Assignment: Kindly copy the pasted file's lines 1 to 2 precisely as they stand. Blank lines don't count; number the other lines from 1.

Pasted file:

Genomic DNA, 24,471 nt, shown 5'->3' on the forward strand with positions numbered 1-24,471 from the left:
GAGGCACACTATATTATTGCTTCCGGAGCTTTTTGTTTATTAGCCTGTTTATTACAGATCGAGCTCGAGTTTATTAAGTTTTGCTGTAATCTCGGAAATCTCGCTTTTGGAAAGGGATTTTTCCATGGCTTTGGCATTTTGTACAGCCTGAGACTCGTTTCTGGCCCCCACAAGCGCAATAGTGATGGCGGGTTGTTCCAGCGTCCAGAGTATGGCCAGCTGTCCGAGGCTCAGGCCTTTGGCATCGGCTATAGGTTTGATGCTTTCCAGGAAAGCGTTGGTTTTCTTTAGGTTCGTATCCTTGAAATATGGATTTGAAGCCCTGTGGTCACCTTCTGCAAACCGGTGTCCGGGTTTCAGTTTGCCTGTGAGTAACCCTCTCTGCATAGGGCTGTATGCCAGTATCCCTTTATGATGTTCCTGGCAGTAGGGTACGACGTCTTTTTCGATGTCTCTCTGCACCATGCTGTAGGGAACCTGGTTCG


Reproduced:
Genomic DNA, 24,471 nt, shown 5'->3' on the forward strand with positions numbered 1-24,471 from the left:
GAGGCACACTATATTATTGCTTCCGGAGCTTTTTGTTTATTAGCCTGTTTATTACAGATCGAGCTCGAGTTTATTAAGTTTTGCTGTAATCTCGGAAATCTCGCTTTTGGAAAGGGATTTTTCCATGGCTTTGGCATTTTGTACAGCCTGAGACTCGTTTCTGGCCCCCACAAGCGCAATAGTGATGGCGGGTTGTTCCAGCGTCCAGAGTATGGCCAGCTGTCCGAGGCTCAGGCCTTTGGCATCGGCTATAGGTTTGATGCTTTCCAGGAAAGCGTTGGTTTTCTTTAGGTTCGTATCCTTGAAATATGGATTTGAAGCCCTGTGGTCACCTTCTGCAAACCGGTGTCCGGGTTTCAGTTTGCCTGTGAGTAACCCTCTCTGCATAGGGCTGTATGCCAGTATCCCTTTATGATGTTCCTGGCAGTAGGGTACGACGTCTTTTTCGATGTCTCTCTGCACCATGCTGTAGGGAACCTGGTTCG